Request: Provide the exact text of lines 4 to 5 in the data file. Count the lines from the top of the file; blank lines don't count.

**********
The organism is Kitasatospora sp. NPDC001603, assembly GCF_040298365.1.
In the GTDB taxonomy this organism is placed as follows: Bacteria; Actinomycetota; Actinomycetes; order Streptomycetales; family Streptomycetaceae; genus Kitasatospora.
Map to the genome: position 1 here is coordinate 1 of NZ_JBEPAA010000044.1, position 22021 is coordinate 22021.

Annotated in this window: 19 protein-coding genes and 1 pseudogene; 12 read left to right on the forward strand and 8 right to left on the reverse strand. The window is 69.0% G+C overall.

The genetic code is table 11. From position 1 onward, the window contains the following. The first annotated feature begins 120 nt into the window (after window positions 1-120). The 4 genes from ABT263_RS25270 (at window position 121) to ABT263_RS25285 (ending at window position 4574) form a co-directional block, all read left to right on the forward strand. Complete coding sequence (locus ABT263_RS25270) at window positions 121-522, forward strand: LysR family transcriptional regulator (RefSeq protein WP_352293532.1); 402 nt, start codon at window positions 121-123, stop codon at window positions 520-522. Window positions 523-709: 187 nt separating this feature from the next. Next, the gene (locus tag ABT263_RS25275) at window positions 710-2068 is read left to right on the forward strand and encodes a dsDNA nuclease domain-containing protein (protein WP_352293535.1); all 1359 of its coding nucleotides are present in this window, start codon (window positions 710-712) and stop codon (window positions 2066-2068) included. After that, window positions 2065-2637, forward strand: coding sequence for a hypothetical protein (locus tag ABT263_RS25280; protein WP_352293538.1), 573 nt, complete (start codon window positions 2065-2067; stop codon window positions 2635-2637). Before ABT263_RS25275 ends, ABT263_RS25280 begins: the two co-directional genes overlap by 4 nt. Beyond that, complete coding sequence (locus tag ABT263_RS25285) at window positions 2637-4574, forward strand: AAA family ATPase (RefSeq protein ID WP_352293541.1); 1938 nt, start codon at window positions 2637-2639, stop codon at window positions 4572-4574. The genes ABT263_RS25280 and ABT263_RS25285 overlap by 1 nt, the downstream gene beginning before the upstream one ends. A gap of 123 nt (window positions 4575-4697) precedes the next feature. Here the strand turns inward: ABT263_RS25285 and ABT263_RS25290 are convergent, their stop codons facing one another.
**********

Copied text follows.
Annotated in this window: 19 protein-coding genes and 1 pseudogene; 12 read left to right on the forward strand and 8 right to left on the reverse strand. The window is 69.0% G+C overall.

The genetic code is table 11. From position 1 onward, the window contains the following. The first annotated feature begins 120 nt into the window (after window positions 1-120). The 4 genes from ABT263_RS25270 (at window position 121) to ABT263_RS25285 (ending at window position 4574) form a co-directional block, all read left to right on the forward strand. Complete coding sequence (locus ABT263_RS25270) at window positions 121-522, forward strand: LysR family transcriptional regulator (RefSeq protein WP_352293532.1); 402 nt, start codon at window positions 121-123, stop codon at window positions 520-522. Window positions 523-709: 187 nt separating this feature from the next. Next, the gene (locus tag ABT263_RS25275) at window positions 710-2068 is read left to right on the forward strand and encodes a dsDNA nuclease domain-containing protein (protein WP_352293535.1); all 1359 of its coding nucleotides are present in this window, start codon (window positions 710-712) and stop codon (window positions 2066-2068) included. After that, window positions 2065-2637, forward strand: coding sequence for a hypothetical protein (locus tag ABT263_RS25280; protein WP_352293538.1), 573 nt, complete (start codon window positions 2065-2067; stop codon window positions 2635-2637). Before ABT263_RS25275 ends, ABT263_RS25280 begins: the two co-directional genes overlap by 4 nt. Beyond that, complete coding sequence (locus tag ABT263_RS25285) at window positions 2637-4574, forward strand: AAA family ATPase (RefSeq protein ID WP_352293541.1); 1938 nt, start codon at window positions 2637-2639, stop codon at window positions 4572-4574. The genes ABT263_RS25280 and ABT263_RS25285 overlap by 1 nt, the downstream gene beginning before the upstream one ends. A gap of 123 nt (window positions 4575-4697) precedes the next feature. Here the strand turns inward: ABT263_RS25285 and ABT263_RS25290 are convergent, their stop codons facing one another.